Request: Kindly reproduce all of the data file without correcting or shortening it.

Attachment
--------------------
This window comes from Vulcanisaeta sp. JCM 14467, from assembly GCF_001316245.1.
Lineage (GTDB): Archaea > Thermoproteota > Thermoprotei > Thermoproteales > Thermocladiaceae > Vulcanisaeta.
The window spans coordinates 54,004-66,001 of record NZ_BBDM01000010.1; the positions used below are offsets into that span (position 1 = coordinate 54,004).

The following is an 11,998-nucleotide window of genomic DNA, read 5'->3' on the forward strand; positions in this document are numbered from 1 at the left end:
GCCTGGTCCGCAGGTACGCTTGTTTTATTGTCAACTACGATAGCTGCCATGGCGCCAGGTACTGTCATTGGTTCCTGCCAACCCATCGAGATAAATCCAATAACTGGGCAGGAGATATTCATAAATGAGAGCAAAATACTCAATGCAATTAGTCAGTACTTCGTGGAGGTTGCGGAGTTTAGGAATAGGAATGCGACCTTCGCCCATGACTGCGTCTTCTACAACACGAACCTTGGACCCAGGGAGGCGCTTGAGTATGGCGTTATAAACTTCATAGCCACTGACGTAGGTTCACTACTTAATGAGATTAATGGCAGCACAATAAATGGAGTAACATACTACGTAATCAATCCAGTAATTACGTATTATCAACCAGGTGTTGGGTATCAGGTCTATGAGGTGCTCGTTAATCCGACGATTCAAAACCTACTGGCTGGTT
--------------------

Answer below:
This window comes from Vulcanisaeta sp. JCM 14467, from assembly GCF_001316245.1.
Lineage (GTDB): Archaea > Thermoproteota > Thermoprotei > Thermoproteales > Thermocladiaceae > Vulcanisaeta.
The window spans coordinates 54,004-66,001 of record NZ_BBDM01000010.1; the positions used below are offsets into that span (position 1 = coordinate 54,004).

The following is an 11,998-nucleotide window of genomic DNA, read 5'->3' on the forward strand; positions in this document are numbered from 1 at the left end:
GCCTGGTCCGCAGGTACGCTTGTTTTATTGTCAACTACGATAGCTGCCATGGCGCCAGGTACTGTCATTGGTTCCTGCCAACCCATCGAGATAAATCCAATAACTGGGCAGGAGATATTCATAAATGAGAGCAAAATACTCAATGCAATTAGTCAGTACTTCGTGGAGGTTGCGGAGTTTAGGAATAGGAATGCGACCTTCGCCCATGACTGCGTCTTCTACAACACGAACCTTGGACCCAGGGAGGCGCTTGAGTATGGCGTTATAAACTTCATAGCCACTGACGTAGGTTCACTACTTAATGAGATTAATGGCAGCACAATAAATGGAGTAACATACTACGTAATCAATCCAGTAATTACGTATTATCAACCAGGTGTTGGGTATCAGGTCTATGAGGTGCTCGTTAATCCGACGATTCAAAACCTACTGGCTGGTT